A Reality to save the planet — and us

So We and Our Children May Live: Following Jesus in Confronting the Climate Crisis by Sarah Augustine and Sheri Hostetler (Herald Press, 2023)

Heat waves, droughts, floods, wild-fires, powerful hurricanes and melting ice caps indicate we face a climate crisis. Is there hope for halting the slide toward extinction as a human species? Sarah Augustine and Sheri Hostetler, cofounders of the Coalition to Dismantle the Doctrine of Discovery, offer a perspective that challenges our way of life and invites change.

Taking their title from Deuteronomy 30:19, the authors argue that the climate crisis is the symptom, not the source, of the problem. They present a choice between reality — the human- centered perspective that seeks continuous economic growth — and Reality, the Indigenous perspective that humans are part of a web of life that survives by mutual dependence. Lowercase reality is a path of destruction. Uppercase Reality represents life. 

The authors write in alternating sections throughout the book. Augustine, a Pueblo (Tewa) descendant who works with Indigenous peoples around the world, says that the logic of extraction, which is the basis of our current economic system, “threatens every life-support system on the earth by polluting air, water and soil and depleting nonrenewable resources.” 

Hostetler, lead pastor of First Mennonite Church of San Francisco, describes our “normal” reality as an “individualistic, extractive, dualistic, hierarchical, reductionistic, abstract, self-referential and short-term world-view [that] has long failed those who have been crushed underneath its weight.” Now it is failing all of us. 

Many see green growth as a solution, but this assumes economic growth that requires enormous amounts of minerals and metal: “Manufacturing electric vehicles requires six times more minerals than cars with combustion engines.” And those minerals are usually extracted from areas that adversely affect Indigenous communities, while those communities contribute the least to the climate crisis.

Trying to decarbonize our economy while that economy is growing 2% to 3% annually is unrealistic, Hostetler writes. It is like trying to fill a bathtub that keeps getting bigger. Augustine notes that while leaders have no trouble imagining new weapons of destruction, we need to imagine a Reality of mutual dependence: “If we are to survive as a human race, we must collectively imagine systems that comply with life.”

As one way to live in Reality, Augustine calls for decolonization, which means that “the colonizing powers and their beneficiaries relinquish control of a subjugated people, and then identify, challenge and restructure or replace assumptions, ideas, values, systems and practices that reflect a colonizer’s dominating influence.” Such decolonization is similar to the practice of Jubilee in the Bible. Christians confronted with injustice must “directly engage in concrete support for Indigenous Peoples’ sovereignty.”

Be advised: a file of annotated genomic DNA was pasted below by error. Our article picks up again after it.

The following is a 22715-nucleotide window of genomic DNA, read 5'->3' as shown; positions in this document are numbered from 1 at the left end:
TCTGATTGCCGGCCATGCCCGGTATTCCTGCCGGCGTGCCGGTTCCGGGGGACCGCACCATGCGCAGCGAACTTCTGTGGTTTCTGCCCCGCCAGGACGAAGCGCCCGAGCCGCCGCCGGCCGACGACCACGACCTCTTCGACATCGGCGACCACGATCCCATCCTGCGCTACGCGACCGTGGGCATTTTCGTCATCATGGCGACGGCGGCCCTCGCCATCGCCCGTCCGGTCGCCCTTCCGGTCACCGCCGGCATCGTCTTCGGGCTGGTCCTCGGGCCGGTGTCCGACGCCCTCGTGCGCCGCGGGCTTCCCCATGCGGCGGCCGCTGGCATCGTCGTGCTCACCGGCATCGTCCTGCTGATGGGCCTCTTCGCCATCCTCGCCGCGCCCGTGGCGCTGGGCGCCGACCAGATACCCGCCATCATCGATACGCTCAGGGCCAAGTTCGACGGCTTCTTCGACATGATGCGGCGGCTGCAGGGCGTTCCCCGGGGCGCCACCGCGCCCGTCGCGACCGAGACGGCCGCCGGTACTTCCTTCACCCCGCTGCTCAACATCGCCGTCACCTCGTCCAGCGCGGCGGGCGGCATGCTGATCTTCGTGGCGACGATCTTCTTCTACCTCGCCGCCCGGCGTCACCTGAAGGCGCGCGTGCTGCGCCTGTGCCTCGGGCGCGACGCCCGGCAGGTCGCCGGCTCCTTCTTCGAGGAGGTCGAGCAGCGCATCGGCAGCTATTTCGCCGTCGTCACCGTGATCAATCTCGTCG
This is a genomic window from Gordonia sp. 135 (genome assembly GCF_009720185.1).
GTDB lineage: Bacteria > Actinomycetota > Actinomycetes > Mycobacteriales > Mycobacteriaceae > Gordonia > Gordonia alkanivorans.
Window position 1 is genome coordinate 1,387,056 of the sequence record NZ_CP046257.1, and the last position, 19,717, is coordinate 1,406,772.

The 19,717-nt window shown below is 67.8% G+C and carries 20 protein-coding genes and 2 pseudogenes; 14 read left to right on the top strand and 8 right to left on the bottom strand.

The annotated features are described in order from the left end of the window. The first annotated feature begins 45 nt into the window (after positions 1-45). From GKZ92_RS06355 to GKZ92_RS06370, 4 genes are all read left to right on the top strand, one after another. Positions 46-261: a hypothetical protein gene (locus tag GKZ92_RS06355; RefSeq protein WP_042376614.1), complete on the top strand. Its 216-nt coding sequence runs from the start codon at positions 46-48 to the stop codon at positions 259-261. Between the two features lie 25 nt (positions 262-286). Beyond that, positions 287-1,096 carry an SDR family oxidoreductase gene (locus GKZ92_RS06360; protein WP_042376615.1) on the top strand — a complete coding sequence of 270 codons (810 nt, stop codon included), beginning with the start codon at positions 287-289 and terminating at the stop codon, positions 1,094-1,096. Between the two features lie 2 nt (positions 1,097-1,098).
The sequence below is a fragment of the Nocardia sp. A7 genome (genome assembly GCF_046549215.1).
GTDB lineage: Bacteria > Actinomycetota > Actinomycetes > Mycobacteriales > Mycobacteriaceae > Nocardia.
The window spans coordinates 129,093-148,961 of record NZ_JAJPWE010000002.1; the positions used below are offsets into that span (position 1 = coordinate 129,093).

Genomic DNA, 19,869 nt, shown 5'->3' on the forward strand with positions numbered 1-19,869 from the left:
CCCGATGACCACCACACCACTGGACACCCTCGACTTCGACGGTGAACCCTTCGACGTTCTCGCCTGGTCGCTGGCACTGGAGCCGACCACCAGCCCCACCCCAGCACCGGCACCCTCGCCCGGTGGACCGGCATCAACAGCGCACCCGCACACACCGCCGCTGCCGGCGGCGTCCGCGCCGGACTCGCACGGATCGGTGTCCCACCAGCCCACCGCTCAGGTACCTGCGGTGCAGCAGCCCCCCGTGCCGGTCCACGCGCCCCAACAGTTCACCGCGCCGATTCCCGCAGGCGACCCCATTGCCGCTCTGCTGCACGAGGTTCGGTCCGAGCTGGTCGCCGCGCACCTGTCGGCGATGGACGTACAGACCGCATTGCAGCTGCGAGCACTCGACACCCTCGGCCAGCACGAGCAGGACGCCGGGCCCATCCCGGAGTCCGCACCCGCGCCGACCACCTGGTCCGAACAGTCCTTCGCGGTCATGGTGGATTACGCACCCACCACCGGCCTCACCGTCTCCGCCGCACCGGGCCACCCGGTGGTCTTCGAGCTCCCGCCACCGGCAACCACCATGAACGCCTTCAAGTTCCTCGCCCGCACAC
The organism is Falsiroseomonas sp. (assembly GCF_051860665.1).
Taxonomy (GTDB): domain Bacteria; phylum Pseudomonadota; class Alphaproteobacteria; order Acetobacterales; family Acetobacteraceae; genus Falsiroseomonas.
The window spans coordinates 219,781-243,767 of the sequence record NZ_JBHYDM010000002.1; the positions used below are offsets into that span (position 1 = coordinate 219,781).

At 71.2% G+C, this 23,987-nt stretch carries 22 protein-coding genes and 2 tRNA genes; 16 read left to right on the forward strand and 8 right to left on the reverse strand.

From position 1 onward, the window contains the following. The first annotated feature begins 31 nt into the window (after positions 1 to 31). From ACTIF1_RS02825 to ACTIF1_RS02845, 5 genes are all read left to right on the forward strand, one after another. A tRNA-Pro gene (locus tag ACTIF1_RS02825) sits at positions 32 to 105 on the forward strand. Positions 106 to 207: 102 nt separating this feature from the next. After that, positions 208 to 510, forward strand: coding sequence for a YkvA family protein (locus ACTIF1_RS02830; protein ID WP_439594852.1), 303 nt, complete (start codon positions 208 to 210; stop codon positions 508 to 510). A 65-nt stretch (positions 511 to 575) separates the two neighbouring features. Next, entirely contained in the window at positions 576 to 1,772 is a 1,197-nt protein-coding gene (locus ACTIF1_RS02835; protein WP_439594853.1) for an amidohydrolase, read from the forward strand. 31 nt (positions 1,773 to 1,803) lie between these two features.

Because the crisis stems from systemic injustice, individual action is not enough. Political action is required. First-order change tinkers with the process, but second-order change transforms a system’s purpose and structure. Capitalism has a purpose: to generate profit. It “is not designed to protect life, to uphold equity, to ensure that life continues, to cooperate with the support systems of the earth, or even to ensure the well-being of humans.” She calls us to shift “our economic goals from growth and wealth accumulation to well-being and planetary health.”

We must curtail our consumption, not as an act of charity or a sacrifice but because “living in balance and in right relationship is generative. It makes our lives better.” Confronting the system of consumption requires “collaboration, acknowledgment of mutual dependence and humility.” 

As I read about how dire our situation is, I kept longing for hope. One Indigenous leader says we are “perched precariously in a balance between creation and destruction,” while our government and corporate leaders continue to choose the latter. What can be done? As if reading my mind, the authors end with a call to imagine a new Reality, one that recognizes we are a part of God’s creation and must live in mutual dependence with the Earth. They provide no simple formula but acknowledge it will involve attempts and mistakes. Nevertheless, we can work together to build new systems. “The survival of life on Earth depends on our ability to see past the fabricated reality constructed to diminish us and justify the entitled,” Augustine concludes. “We must have the courage to join together to imagine, create and construct, with hope and humility, systems that pursue life.”


Gordon Houser of North Newton, Kan., is a former editor of The Mennonite and author of Present Tense: A Mennonite Spirituality.

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